Writing about Picasso may seen unnecessary; there have been written all possible biographies about him and about his work there have been devised all sorts of theories. However, they still remain mysterious, heterogeneous, without unity or any kind of continuity. What makes the artist be unsteady, refuse evolution, do without a goal for his work that he could follow? That has always intrigued me...
The explanation, of course, lies in the artist's troubled life. Picasso lived intensely: like a cat, he had seven lives. In each of them there's a woman, each with their own personality, seen and loved in a different way. And art is life. Picasso draws, paints or moulds for the woman that is the centre of his life in each moment of his life, as if there never was a past and there'll never be a future. I don't search - I find, he once said.
After a rough period, life starts smiling at the painter, who expresses himself in shades of pink. It's 1905, and the painter has just met his first love, Fernande Olivier(Amélie Lang).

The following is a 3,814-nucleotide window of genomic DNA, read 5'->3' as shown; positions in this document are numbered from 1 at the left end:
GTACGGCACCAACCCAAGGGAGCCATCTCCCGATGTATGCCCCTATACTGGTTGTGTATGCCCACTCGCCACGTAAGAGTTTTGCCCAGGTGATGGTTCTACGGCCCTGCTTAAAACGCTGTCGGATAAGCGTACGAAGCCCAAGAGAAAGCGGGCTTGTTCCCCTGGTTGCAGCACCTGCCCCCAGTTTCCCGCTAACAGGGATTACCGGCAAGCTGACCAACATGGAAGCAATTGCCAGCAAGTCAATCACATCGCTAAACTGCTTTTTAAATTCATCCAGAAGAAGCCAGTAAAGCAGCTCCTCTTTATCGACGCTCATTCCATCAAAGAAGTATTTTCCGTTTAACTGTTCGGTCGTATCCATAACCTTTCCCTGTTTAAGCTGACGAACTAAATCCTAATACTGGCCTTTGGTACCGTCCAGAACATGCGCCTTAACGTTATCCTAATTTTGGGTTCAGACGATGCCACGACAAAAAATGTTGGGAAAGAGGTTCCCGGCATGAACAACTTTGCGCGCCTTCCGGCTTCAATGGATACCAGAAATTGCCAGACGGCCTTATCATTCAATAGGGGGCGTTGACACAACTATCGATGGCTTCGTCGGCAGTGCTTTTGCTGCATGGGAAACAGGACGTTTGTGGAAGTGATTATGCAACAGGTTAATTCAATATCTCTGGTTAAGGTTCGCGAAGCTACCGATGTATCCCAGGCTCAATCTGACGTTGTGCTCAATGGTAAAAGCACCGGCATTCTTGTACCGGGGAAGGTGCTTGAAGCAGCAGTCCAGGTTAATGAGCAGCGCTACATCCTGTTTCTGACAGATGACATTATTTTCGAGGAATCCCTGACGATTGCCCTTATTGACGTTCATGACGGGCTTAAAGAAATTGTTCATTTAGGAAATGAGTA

In 1918 he meets Olga Khokhlova, a Russian ballerina and his first wife. Like ballet, Picasso's work becomes classical.
Marie-Thérèse Walter appears in the artist's life. She is a blonde young lady that carries with her the joy of living...
On the other hand, Dora Maar fascinates Picasso with her sad, suffering look and her frequent melancholy crisis. Besides, she speaks fluent Spanish! Their relashionship begins in 1936. Picasso's most aggressive and dark paintings, such as "Guernica", are from this period.
In 1943 a new woman enters Picasso's life: Françoise Gilot.
Finally, in 1954, the painter meets Jacqueline Rocque, his last companion. And, again, everything is transformed.
The different styles I have been using in my art shouldn't be seen as an evolution or as steps taken towards an unknown, ideal painting. Everything I have done so far, has been done solely for the present, with the hope that the present remains... Everytime I've wanted to say something, I said it in the way I thought I should say it. (...) A painting is not preconcieved or predetermined; while it's being painted, it follows the inconstancy of the idea.
Someone asked the artist, when he was closing in on 90 years old: Do you ever think about death? Yes - he answered - ever since I was a young boy. It has been the only woman that has always been with me...